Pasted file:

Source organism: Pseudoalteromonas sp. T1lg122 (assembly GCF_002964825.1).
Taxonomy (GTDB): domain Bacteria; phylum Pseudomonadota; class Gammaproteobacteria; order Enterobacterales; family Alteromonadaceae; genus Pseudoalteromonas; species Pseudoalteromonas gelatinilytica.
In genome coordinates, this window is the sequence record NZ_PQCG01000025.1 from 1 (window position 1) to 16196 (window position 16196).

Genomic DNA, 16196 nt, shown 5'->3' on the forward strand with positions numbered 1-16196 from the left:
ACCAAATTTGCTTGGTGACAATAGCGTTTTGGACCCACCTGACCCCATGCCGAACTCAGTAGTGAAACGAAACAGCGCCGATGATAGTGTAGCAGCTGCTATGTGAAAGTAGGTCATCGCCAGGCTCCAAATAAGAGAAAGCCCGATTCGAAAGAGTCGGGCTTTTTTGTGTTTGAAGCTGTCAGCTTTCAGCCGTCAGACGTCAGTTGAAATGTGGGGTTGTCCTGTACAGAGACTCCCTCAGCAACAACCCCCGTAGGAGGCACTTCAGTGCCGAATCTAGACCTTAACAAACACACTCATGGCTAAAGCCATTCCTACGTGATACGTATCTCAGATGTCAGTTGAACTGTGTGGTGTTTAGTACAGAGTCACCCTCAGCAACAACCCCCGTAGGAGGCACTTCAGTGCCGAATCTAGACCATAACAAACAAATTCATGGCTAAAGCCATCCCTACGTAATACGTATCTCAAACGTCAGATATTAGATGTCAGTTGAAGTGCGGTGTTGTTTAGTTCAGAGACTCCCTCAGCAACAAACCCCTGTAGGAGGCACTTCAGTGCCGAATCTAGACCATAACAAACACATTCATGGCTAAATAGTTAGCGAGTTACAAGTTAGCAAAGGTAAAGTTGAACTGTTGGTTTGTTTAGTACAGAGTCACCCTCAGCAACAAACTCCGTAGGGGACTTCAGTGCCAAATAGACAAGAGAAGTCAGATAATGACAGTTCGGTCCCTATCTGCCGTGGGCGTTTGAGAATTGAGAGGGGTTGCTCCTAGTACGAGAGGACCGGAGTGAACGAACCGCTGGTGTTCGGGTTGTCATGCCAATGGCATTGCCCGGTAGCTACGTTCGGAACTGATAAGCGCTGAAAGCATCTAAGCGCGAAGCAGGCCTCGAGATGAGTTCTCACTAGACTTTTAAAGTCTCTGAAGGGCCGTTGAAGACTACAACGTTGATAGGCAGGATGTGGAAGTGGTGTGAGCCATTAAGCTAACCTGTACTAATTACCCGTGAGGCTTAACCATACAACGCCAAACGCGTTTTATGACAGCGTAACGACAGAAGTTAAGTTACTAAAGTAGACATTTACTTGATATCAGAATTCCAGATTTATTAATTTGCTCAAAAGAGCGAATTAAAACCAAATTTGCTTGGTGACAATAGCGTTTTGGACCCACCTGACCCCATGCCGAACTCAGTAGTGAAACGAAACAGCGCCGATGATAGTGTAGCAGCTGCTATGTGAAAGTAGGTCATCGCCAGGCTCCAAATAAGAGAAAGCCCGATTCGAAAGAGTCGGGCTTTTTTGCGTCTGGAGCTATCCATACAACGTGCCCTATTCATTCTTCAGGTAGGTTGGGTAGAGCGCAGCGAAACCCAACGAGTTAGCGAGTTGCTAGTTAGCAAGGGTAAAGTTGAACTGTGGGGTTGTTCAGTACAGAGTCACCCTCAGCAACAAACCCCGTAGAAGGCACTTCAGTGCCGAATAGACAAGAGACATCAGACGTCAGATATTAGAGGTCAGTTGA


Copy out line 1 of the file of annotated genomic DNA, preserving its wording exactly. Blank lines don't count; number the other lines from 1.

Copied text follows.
Source organism: Pseudoalteromonas sp. T1lg122 (assembly GCF_002964825.1).